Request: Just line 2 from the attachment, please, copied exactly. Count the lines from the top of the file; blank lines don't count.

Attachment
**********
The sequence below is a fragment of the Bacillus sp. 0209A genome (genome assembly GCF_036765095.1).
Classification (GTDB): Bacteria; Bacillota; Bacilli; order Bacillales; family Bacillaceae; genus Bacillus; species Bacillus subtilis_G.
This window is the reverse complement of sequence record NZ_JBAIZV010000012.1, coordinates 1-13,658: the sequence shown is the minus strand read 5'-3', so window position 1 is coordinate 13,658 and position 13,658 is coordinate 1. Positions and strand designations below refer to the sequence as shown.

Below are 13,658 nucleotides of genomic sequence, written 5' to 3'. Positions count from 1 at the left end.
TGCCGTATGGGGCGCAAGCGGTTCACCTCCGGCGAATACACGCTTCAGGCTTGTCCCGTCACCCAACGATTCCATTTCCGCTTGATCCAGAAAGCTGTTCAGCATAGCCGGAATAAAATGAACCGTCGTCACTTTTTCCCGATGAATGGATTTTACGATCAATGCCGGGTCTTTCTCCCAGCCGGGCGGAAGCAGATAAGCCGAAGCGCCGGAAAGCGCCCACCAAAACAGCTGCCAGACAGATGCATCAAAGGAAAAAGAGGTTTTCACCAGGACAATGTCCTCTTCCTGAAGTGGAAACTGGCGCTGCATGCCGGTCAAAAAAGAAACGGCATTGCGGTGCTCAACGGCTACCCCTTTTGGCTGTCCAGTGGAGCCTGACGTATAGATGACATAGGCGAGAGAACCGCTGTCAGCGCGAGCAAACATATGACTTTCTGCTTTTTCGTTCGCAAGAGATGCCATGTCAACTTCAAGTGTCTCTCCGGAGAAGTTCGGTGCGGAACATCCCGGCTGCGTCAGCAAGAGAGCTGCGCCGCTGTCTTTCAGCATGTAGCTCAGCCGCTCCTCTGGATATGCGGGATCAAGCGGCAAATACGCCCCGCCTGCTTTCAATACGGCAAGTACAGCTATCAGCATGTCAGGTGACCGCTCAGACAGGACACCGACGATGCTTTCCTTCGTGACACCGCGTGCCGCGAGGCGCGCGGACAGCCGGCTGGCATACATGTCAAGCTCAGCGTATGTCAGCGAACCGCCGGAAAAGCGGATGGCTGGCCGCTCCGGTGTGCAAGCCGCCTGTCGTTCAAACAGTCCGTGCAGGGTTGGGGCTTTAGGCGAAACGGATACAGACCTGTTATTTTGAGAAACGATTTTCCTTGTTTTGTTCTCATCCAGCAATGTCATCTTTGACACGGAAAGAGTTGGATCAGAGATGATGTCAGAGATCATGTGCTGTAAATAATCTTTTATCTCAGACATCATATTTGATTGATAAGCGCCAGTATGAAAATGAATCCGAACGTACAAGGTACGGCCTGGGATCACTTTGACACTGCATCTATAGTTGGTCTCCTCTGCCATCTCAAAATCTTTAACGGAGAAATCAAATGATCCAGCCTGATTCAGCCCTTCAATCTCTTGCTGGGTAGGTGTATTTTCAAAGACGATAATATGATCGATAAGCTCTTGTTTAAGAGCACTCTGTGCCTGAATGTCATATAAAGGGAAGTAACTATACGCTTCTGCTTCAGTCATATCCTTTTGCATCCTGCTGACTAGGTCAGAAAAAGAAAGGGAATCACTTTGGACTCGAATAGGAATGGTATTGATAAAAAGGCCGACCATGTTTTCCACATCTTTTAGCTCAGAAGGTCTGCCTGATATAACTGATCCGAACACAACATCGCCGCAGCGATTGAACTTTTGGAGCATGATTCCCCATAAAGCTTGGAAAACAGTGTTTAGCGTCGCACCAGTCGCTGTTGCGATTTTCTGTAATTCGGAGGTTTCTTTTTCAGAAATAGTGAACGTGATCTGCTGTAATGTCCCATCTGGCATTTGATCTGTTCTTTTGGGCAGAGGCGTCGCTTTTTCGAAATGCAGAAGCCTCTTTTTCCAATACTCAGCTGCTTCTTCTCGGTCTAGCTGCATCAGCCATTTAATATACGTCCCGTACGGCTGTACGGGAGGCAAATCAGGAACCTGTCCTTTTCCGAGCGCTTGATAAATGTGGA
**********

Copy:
Classification (GTDB): Bacteria; Bacillota; Bacilli; order Bacillales; family Bacillaceae; genus Bacillus; species Bacillus subtilis_G.